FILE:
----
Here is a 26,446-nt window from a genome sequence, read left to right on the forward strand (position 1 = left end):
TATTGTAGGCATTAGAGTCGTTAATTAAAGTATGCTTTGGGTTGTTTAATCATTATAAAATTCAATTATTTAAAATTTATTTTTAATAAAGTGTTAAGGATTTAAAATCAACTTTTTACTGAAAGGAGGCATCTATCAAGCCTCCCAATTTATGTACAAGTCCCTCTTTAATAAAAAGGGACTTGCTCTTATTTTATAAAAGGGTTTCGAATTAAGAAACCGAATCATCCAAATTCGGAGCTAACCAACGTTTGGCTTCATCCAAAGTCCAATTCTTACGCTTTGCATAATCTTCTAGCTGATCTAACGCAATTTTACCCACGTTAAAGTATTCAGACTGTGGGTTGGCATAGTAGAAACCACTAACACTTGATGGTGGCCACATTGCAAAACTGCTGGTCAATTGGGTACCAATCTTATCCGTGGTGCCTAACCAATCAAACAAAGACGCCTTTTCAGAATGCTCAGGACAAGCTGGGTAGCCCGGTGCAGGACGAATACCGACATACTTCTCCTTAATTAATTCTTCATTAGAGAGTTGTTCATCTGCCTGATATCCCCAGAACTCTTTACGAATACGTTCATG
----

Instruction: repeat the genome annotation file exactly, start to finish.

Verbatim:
Here is a 26,446-nt window from a genome sequence, read left to right on the forward strand (position 1 = left end):
TATTGTAGGCATTAGAGTCGTTAATTAAAGTATGCTTTGGGTTGTTTAATCATTATAAAATTCAATTATTTAAAATTTATTTTTAATAAAGTGTTAAGGATTTAAAATCAACTTTTTACTGAAAGGAGGCATCTATCAAGCCTCCCAATTTATGTACAAGTCCCTCTTTAATAAAAAGGGACTTGCTCTTATTTTATAAAAGGGTTTCGAATTAAGAAACCGAATCATCCAAATTCGGAGCTAACCAACGTTTGGCTTCATCCAAAGTCCAATTCTTACGCTTTGCATAATCTTCTAGCTGATCTAACGCAATTTTACCCACGTTAAAGTATTCAGACTGTGGGTTGGCATAGTAGAAACCACTAACACTTGATGGTGGCCACATTGCAAAACTGCTGGTCAATTGGGTACCAATCTTATCCGTGGTGCCTAACCAATCAAACAAAGACGCCTTTTCAGAATGCTCAGGACAAGCTGGGTAGCCCGGTGCAGGACGAATACCGACATACTTCTCCTTAATTAATTCTTCATTAGAGAGTTGTTCATCTGCCTGATATCCCCAGAACTCTTTACGAATACGTTCATG